AP picks a fight with bloggers


This article was originally on a blog post platform and may be missing photos, graphics or links. See About archive blog posts.

The Associated Press is trying to back out of an Old Media-New Media fight that it didn’t quite mean to pick.

The 162-year-old news service will sit down with representatives of a bloggers group Thursday to devise guidelines allowing Internet commentators to use excerpts from AP stories and broadcasts.


The AP provoked outrage in the blogosphere last week when it issued a blunt legal demand that the Drudge Retort, a small online news and commentary site, remove seven posts containing snippets –- all less than 80 words long –- from AP stories. The website, named in satirical homage to the much-larger Drudge Report news site, promptly complied with the demand but started the furor by calling attention to the incident in an online posting.

The traditional news media have long complained about freeloading by Internet sites that republish their articles without permission or compensation, and the AP is under pressure from its owner-members — 1,500 U.S. daily newspapers — to step up the fight against copyright infringement. The issue has heated up recently as newspapers have slashed staff and shrunk the size of their papers amid a severe advertising downturn.

But bloggers regard the use of news excerpts to stimulate online discussion as a long-established and constitutionally protected practice known as fair use. They reacted to the AP’s demand as if it had taken a hammer to a daisy.

TechCrunch, the popular Silicon Valley website, announced it would boycott AP stories until the organization reversed its stand. Another blogger, Jeff Jarvis of BuzzMachine, called on his peers to reprint AP articles at length in a Web-wide show of defiance.

Even Jim Kennedy, AP vice president for strategic planning, acknowledged that the legal tactic was heavy handed.

Faced with the withering reaction from the blogosphere, Kennedy and other AP executives ...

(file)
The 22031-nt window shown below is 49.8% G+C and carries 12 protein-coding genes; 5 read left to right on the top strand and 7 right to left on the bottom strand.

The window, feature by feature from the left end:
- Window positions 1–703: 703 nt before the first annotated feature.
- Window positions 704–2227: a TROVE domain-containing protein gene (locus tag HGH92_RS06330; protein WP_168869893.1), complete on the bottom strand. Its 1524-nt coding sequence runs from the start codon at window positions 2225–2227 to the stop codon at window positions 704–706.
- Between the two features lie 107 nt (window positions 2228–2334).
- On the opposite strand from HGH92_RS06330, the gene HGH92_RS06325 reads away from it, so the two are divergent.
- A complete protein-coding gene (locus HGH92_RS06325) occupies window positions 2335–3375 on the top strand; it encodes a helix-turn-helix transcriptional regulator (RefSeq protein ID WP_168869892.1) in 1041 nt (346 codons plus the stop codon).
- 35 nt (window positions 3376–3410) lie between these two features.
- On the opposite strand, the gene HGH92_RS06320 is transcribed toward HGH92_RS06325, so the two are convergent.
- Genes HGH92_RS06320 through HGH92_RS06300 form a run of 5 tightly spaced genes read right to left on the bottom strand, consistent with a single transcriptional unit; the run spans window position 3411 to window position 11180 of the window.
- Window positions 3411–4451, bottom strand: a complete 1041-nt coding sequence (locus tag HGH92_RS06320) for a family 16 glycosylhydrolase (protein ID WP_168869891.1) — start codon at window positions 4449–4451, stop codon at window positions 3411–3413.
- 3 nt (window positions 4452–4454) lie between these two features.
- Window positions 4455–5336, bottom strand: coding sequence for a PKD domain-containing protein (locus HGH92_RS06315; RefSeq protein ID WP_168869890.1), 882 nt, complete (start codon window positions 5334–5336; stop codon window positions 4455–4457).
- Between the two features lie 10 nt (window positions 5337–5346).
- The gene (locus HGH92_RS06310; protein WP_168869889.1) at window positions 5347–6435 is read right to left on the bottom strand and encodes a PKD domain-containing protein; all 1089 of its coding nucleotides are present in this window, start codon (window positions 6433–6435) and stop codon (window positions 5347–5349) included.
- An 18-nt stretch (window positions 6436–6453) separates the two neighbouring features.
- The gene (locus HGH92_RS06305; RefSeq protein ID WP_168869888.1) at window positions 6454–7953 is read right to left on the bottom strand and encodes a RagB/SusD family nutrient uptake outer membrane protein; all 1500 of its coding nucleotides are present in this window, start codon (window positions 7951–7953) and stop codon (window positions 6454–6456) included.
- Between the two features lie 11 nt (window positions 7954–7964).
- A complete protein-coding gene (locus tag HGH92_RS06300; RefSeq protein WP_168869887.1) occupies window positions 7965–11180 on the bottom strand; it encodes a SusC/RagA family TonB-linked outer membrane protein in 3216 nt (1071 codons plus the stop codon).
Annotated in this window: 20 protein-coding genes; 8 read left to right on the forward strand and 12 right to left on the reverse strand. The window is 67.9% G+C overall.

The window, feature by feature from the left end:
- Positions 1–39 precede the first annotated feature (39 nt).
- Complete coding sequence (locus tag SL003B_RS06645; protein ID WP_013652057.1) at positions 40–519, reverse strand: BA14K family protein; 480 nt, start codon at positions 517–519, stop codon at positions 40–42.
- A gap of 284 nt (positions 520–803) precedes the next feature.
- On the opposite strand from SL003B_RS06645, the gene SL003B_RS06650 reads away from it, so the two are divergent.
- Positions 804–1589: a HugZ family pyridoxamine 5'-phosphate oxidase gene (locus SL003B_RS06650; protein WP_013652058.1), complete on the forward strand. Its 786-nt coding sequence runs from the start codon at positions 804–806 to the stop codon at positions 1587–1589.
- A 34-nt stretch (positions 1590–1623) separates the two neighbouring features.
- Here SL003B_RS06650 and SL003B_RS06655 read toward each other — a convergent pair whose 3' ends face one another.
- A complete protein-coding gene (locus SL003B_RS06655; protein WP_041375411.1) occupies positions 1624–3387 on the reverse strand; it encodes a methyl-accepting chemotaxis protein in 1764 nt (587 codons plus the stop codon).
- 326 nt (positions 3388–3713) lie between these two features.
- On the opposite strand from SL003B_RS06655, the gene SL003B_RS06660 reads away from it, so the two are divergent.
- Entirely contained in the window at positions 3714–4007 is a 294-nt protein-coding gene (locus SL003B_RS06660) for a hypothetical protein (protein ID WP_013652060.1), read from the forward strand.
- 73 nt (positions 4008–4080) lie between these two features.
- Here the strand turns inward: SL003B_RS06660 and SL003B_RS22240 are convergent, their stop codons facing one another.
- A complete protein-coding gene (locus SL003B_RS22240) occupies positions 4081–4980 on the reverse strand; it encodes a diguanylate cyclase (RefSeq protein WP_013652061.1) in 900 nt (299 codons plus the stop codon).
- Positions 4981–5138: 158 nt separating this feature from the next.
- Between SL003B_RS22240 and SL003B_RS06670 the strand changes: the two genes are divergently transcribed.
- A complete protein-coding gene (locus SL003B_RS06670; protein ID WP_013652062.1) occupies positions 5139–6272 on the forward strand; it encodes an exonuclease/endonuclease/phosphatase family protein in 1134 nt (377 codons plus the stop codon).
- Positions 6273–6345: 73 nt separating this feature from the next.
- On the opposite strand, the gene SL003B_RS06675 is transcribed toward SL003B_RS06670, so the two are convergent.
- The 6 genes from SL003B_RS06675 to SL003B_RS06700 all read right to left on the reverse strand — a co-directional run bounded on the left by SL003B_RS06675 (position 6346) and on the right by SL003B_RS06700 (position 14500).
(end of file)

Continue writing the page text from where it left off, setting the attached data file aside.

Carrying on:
... met on Friday and decided that “we were maybe pressing this too far,” he said. “Our gut feeling was that we needed to rethink it.”

He said it wasn’t the AP’s intention to squelch legitimate commentary.

The Drudge Retort, begun years ago as a liberal reaction to the conservative Drudge Report, has since morphed into a Web community with about 8,500 users who post comments in reaction to news events, according to owner Rogers Cadenhead.

He said he was “dumbfounded” to be threatened with a court battle over excerpts that he thought fell clearly within the parameters of fair use, an established legal principle allowing scholars, book reviewers and the like to quote from copyrighted material.

“If their concerns go all the way down to 35-word excepts, I don’t see how fair use is possible,” Cadenhead said of the AP.

Kennedy said the issue isn’t the length of the excerpts but the purpose for which they’re being used. He said he wanted to develop guidelines that would help distinguish between bloggers using news snippets as launch pads for discussion and “sites that systematically strip AP content and reuse it without permission,” sometimes selling advertising around it.

Kennedy has set a Thursday meting with Robert Cox, president of the Media Bloggers Assn., to try to develop what he called a set of “best practices” to accommodate commentators while protecting the AP’s intellectual property.


Cox, who said his organization has resolved previous disputes between bloggers and such news outlets as CNN and the New York Times, said he hopes the AP would “communicate in a less heavy-handed way what it is they’re upset about and what they’re willing to accept.”

-- Thomas S. Mulligan

Mulligan, a Times staff writer, covers media from New York

Screen shot courtesy of Drudge Retort